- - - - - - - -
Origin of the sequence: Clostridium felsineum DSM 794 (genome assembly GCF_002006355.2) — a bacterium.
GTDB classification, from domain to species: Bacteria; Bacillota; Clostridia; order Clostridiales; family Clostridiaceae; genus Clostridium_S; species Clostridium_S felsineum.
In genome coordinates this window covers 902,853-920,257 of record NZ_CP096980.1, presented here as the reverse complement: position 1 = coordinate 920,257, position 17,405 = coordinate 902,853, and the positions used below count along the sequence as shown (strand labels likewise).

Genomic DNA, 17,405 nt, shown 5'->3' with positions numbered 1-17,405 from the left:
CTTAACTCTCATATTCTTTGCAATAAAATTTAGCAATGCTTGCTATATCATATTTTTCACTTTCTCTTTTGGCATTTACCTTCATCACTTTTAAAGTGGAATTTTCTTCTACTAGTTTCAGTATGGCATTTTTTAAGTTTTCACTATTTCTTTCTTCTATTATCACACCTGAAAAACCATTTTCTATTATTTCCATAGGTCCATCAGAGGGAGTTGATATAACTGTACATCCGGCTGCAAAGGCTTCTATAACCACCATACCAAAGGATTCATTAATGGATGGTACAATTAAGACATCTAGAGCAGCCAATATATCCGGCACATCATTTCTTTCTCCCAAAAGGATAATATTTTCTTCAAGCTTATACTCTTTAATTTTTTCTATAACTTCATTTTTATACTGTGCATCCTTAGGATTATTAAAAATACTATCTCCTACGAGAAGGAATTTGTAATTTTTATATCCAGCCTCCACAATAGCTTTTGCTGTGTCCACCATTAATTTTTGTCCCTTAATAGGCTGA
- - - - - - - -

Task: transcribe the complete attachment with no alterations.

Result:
Origin of the sequence: Clostridium felsineum DSM 794 (genome assembly GCF_002006355.2) — a bacterium.
GTDB classification, from domain to species: Bacteria; Bacillota; Clostridia; order Clostridiales; family Clostridiaceae; genus Clostridium_S; species Clostridium_S felsineum.
In genome coordinates this window covers 902,853-920,257 of record NZ_CP096980.1, presented here as the reverse complement: position 1 = coordinate 920,257, position 17,405 = coordinate 902,853, and the positions used below count along the sequence as shown (strand labels likewise).

Genomic DNA, 17,405 nt, shown 5'->3' with positions numbered 1-17,405 from the left:
CTTAACTCTCATATTCTTTGCAATAAAATTTAGCAATGCTTGCTATATCATATTTTTCACTTTCTCTTTTGGCATTTACCTTCATCACTTTTAAAGTGGAATTTTCTTCTACTAGTTTCAGTATGGCATTTTTTAAGTTTTCACTATTTCTTTCTTCTATTATCACACCTGAAAAACCATTTTCTATTATTTCCATAGGTCCATCAGAGGGAGTTGATATAACTGTACATCCGGCTGCAAAGGCTTCTATAACCACCATACCAAAGGATTCATTAATGGATGGTACAATTAAGACATCTAGAGCAGCCAATATATCCGGCACATCATTTCTTTCTCCCAAAAGGATAATATTTTCTTCAAGCTTATACTCTTTAATTTTTTCTATAACTTCATTTTTATACTGTGCATCCTTAGGATTATTAAAAATACTATCTCCTACGAGAAGGAATTTGTAATTTTTATATCCAGCCTCCACAATAGCTTTTGCTGTGTCCACCATTAATTTTTGTCCCTTAATAGGCTGA